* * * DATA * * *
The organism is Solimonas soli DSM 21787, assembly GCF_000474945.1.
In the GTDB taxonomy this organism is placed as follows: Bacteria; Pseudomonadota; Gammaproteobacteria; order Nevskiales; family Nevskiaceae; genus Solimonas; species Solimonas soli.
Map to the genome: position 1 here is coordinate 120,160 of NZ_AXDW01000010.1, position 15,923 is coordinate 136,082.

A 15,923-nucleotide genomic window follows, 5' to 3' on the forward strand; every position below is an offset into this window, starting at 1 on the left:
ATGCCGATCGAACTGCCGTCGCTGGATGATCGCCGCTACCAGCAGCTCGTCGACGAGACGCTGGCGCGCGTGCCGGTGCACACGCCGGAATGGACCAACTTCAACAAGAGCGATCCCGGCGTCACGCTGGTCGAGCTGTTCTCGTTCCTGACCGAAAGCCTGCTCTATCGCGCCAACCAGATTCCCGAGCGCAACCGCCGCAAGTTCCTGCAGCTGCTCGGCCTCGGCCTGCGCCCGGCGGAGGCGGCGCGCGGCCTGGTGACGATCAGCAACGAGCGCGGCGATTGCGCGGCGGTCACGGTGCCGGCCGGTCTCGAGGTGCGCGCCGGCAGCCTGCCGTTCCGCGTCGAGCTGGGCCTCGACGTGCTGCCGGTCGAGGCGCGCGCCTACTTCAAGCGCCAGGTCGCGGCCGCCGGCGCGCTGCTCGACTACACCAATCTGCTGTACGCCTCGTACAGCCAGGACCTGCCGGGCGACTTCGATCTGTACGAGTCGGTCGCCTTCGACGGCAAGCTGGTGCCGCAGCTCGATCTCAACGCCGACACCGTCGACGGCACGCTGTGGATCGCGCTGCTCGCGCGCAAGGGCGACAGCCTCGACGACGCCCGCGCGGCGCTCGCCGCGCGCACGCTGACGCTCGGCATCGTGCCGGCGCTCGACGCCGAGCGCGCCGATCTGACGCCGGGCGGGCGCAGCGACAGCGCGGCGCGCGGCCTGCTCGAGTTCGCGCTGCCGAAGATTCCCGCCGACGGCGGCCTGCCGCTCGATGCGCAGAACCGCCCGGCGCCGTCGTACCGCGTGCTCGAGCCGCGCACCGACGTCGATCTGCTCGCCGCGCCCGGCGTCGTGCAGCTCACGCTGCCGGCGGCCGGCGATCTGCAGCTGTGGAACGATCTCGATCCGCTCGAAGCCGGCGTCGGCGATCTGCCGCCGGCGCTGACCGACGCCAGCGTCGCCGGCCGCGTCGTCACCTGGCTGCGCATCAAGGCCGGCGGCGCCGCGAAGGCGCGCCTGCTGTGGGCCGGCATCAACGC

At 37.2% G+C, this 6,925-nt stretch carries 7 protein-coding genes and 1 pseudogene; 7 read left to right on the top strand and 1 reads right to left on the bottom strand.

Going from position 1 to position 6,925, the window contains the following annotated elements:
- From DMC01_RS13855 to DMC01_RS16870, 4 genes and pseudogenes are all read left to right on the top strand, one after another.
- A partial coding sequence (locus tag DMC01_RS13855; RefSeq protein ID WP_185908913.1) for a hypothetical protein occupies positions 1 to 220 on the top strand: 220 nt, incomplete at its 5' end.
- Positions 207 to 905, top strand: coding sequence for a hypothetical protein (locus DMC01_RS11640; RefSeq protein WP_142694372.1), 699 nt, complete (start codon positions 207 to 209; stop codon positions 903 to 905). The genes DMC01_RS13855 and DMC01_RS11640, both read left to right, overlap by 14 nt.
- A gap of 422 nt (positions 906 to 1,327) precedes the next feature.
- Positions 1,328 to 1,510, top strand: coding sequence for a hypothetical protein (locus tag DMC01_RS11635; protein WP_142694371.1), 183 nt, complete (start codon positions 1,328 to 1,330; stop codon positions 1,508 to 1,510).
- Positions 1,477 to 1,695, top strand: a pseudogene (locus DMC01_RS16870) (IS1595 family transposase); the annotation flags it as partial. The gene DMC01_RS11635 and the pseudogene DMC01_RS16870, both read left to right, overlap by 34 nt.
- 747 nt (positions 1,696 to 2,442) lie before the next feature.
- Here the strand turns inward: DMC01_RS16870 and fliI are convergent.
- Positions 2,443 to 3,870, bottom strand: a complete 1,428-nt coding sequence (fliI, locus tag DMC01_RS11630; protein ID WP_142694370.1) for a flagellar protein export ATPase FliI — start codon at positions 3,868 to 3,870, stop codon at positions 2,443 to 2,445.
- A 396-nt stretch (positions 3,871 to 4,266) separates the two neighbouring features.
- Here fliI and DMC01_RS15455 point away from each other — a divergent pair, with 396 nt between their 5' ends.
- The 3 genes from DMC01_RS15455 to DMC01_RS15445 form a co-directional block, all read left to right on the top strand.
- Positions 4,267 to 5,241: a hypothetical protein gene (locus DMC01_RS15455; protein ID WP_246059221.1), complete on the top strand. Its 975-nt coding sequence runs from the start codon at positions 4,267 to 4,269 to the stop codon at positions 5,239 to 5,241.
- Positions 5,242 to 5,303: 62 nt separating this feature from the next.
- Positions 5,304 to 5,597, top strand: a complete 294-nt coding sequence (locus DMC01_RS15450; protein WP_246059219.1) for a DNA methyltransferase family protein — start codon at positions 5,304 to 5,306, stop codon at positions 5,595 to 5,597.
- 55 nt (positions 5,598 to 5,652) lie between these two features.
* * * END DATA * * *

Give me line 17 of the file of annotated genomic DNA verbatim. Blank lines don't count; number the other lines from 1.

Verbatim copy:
- A 396-nt stretch (positions 3,871 to 4,266) separates the two neighbouring features.